Prediction is immediately valuable, and laterally useful. For example, if you predict the future, you get anomaly detection for free. Prediction of the future is a fundamentally essential element of any intelligent system, including the brain itself. All parts of the neocortex are predicting the future of their inputs at all times. In this way, Satori is biologically inspired and represents the simplest useful distributed embodiment of this realisation.

How does Satori compare to other distributed AI projects?

Perhaps the default approach to distributed AI from a data scientist or academic perspective is to attempt to use the blockchain or some communication mechanism to share weights throughout the network. Essentially, to produce one large model spanning the entire network.

Another approach is to build a marketplace whereby various and disparate algorithms can combine their results together to form a larger intelligent function. This has been called a ‘society of mind’ approach. Unfortunately, the barrier to entry is quite high, those that are not data scientists or those who do not know how to build statistical or machine learning models are unable to participate.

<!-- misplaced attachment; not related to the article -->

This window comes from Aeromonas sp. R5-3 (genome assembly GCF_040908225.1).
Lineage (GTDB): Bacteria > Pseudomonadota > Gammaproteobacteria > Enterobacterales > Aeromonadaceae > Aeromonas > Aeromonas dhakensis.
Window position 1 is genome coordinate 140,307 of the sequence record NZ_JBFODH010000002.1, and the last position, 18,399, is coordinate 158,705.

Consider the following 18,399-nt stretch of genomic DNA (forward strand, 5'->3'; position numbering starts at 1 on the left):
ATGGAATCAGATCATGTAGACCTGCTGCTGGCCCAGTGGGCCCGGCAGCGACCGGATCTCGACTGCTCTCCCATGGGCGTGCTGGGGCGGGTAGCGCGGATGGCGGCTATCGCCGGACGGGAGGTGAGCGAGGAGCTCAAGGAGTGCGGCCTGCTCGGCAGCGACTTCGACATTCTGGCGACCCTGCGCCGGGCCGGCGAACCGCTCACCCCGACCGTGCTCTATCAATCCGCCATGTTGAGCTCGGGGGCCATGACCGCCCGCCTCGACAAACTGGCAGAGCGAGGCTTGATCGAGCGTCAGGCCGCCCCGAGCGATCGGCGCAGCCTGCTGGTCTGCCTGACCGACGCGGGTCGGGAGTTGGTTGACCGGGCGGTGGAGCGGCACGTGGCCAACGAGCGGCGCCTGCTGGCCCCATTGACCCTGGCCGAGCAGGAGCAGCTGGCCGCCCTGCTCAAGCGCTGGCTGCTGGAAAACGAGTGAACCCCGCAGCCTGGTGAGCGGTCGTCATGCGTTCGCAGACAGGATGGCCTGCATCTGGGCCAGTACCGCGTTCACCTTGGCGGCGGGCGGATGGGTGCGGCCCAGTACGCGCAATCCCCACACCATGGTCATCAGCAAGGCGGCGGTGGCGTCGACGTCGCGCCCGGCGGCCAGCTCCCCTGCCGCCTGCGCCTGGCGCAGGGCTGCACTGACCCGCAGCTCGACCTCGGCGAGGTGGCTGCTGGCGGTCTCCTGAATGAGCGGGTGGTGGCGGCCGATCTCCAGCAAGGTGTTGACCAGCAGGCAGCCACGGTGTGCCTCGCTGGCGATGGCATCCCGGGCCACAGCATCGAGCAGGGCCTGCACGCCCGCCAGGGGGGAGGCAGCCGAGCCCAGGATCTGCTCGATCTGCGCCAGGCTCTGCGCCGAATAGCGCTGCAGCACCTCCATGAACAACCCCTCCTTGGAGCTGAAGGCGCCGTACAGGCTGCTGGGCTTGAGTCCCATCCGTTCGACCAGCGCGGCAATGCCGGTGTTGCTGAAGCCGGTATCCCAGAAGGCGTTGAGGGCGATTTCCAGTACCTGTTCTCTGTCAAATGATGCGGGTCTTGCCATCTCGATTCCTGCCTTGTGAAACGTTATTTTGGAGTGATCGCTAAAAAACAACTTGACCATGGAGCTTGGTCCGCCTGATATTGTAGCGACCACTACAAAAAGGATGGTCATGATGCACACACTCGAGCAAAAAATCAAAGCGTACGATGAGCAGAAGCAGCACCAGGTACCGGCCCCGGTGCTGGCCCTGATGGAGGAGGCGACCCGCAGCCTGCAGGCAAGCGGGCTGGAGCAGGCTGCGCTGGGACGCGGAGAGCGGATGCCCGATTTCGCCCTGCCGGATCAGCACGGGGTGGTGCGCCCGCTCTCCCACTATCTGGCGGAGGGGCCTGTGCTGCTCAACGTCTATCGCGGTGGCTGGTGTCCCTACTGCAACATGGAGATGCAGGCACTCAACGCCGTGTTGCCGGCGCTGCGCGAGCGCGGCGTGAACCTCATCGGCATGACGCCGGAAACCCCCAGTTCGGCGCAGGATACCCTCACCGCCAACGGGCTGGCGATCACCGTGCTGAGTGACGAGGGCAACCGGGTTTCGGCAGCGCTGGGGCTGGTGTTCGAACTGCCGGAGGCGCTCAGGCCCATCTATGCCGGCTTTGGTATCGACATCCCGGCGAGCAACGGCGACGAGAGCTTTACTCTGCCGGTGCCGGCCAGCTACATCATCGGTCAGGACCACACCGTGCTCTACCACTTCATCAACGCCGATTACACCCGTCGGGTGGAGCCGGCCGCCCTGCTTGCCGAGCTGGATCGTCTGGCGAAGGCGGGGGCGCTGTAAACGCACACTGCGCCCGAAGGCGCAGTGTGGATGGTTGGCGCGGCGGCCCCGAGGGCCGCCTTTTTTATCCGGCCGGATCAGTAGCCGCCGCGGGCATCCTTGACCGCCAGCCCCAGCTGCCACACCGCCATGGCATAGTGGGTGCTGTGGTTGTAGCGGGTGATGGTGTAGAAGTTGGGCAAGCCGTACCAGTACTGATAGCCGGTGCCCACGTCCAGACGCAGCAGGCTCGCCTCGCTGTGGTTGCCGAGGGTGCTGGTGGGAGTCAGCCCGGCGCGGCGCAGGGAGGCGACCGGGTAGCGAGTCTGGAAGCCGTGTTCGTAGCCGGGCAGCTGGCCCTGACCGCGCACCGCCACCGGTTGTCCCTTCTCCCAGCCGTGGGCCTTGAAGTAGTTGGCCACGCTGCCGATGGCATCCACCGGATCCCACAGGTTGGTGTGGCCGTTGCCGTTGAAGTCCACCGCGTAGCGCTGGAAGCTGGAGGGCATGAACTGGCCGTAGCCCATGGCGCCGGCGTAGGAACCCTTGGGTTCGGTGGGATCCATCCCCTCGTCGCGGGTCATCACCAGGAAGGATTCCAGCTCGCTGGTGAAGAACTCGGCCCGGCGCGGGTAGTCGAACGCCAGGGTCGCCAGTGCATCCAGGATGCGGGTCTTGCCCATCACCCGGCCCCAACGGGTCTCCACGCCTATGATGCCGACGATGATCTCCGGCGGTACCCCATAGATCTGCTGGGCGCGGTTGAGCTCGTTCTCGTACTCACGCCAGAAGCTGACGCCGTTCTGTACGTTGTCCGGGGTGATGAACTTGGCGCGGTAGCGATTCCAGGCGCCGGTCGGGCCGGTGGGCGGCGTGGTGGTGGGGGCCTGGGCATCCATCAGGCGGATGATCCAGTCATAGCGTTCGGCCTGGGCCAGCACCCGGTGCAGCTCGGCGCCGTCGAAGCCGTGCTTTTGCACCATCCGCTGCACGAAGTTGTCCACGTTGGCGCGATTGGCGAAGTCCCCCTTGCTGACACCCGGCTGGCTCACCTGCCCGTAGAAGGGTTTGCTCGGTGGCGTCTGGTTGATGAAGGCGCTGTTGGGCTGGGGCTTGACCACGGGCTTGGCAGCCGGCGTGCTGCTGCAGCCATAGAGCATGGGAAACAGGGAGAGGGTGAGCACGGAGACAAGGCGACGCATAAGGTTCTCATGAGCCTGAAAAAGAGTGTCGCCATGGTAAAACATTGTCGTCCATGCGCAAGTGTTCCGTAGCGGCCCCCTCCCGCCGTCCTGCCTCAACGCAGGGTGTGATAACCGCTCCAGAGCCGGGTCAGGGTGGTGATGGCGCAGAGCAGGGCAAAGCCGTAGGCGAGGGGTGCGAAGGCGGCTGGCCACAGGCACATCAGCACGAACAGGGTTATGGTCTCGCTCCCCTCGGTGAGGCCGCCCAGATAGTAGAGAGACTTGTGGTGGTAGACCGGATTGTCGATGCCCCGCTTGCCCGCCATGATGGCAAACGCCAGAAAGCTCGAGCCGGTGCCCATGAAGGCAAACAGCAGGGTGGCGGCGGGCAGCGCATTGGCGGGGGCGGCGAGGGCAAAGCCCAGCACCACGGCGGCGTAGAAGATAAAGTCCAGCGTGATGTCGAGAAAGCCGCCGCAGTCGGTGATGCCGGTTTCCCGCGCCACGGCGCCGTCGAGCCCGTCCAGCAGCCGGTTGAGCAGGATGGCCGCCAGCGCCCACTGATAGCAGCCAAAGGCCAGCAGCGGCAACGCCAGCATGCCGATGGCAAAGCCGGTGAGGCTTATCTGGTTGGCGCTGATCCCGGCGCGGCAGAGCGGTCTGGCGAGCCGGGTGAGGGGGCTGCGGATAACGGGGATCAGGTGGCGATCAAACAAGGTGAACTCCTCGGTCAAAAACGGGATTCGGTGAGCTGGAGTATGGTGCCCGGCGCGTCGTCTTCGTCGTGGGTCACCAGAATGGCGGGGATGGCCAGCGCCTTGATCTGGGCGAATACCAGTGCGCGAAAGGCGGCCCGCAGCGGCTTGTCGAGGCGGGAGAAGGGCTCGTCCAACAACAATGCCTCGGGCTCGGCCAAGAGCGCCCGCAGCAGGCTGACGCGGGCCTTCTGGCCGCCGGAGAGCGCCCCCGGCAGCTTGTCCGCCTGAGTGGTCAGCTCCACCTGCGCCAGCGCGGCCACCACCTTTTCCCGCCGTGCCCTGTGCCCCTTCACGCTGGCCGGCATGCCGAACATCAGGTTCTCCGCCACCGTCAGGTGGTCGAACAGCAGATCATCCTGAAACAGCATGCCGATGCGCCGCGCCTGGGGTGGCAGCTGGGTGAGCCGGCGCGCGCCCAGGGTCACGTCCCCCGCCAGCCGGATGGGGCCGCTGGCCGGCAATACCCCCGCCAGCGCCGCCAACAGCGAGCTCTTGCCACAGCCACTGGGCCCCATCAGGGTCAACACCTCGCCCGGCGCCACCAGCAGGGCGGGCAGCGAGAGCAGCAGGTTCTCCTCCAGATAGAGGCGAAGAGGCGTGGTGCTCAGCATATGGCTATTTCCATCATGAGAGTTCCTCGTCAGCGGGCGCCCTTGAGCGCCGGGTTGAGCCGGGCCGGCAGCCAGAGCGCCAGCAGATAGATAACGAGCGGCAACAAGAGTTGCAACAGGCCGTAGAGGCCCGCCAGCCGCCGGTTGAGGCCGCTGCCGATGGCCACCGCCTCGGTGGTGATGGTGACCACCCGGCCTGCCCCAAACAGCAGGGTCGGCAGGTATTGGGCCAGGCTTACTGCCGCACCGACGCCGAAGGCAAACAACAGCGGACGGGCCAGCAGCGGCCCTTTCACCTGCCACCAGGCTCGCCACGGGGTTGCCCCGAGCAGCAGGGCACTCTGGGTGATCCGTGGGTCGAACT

A third approach employed by hedge funds is to use blockchain technology to crowdsource intelligence, again, from data scientists and those that can build ML models. This crowdsourced intelligence can then be shared or used to play the market.

The philosophy motivating Satori is that, firstly, each node must be autonomous and automatic, allowing for anyone to participate. Secondly, each Satori node must produce something of immediate, intrinsic value; a prediction of an underlying real world data stream which does not need to be interpreted or modelled to be used. Lastly, Satori nodes must make their predictions available for free in order to participate in the Satori network, therefore, knowledge of the future is widely available to all.

What's the bottom line?

The principle guiding Satori’s design and development is that the simplest incarnation of distributed AI is the best way forward. Working with AI means dealing with complexity, and when dealing with complexity one must reduce it as soon as it arises. Satori is quite simple, yet has immediate real world utility.

Where can I go to learn more?

You can visit the Satori website for the project roadmap, GuitHub, or drop a message for Satori creator Jordan Miller in the Streamr Discord. There will also be an opportunity to get to know Satori better in an upcoming AMA as part of the building with Streamr YouTube series (data TBA).

Want to learn more about Streamr? Join the discussion and find your channel on Discord.